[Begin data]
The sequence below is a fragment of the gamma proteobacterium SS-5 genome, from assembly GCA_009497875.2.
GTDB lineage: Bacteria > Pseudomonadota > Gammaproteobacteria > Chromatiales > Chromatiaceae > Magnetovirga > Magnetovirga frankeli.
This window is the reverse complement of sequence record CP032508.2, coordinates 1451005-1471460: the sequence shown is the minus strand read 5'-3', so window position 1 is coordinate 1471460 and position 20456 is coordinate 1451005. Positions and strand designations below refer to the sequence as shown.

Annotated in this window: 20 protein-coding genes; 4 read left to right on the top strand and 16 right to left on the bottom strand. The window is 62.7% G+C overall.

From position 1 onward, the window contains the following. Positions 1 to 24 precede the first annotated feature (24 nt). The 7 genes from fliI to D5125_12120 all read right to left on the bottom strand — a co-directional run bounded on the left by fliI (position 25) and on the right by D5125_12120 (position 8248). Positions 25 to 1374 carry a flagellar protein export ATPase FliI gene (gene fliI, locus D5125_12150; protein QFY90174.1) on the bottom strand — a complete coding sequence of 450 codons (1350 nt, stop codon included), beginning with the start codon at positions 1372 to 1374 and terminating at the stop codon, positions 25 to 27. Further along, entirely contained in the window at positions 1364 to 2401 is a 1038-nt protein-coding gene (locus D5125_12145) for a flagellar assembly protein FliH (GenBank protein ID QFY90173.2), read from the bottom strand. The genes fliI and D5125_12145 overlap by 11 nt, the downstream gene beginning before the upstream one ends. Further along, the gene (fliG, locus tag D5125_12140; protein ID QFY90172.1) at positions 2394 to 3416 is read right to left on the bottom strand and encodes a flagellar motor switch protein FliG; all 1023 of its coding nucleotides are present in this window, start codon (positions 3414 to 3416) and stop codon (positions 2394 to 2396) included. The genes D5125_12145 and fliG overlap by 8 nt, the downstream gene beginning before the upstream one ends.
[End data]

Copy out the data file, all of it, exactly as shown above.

The sequence below is a fragment of the gamma proteobacterium SS-5 genome, from assembly GCA_009497875.2.
GTDB lineage: Bacteria > Pseudomonadota > Gammaproteobacteria > Chromatiales > Chromatiaceae > Magnetovirga > Magnetovirga frankeli.
This window is the reverse complement of sequence record CP032508.2, coordinates 1451005-1471460: the sequence shown is the minus strand read 5'-3', so window position 1 is coordinate 1471460 and position 20456 is coordinate 1451005. Positions and strand designations below refer to the sequence as shown.

Annotated in this window: 20 protein-coding genes; 4 read left to right on the top strand and 16 right to left on the bottom strand. The window is 62.7% G+C overall.

From position 1 onward, the window contains the following. Positions 1 to 24 precede the first annotated feature (24 nt). The 7 genes from fliI to D5125_12120 all read right to left on the bottom strand — a co-directional run bounded on the left by fliI (position 25) and on the right by D5125_12120 (position 8248). Positions 25 to 1374 carry a flagellar protein export ATPase FliI gene (gene fliI, locus D5125_12150; protein QFY90174.1) on the bottom strand — a complete coding sequence of 450 codons (1350 nt, stop codon included), beginning with the start codon at positions 1372 to 1374 and terminating at the stop codon, positions 25 to 27. Further along, entirely contained in the window at positions 1364 to 2401 is a 1038-nt protein-coding gene (locus D5125_12145) for a flagellar assembly protein FliH (GenBank protein ID QFY90173.2), read from the bottom strand. The genes fliI and D5125_12145 overlap by 11 nt, the downstream gene beginning before the upstream one ends. Further along, the gene (fliG, locus tag D5125_12140; protein ID QFY90172.1) at positions 2394 to 3416 is read right to left on the bottom strand and encodes a flagellar motor switch protein FliG; all 1023 of its coding nucleotides are present in this window, start codon (positions 3414 to 3416) and stop codon (positions 2394 to 2396) included. The genes D5125_12145 and fliG overlap by 8 nt, the downstream gene beginning before the upstream one ends.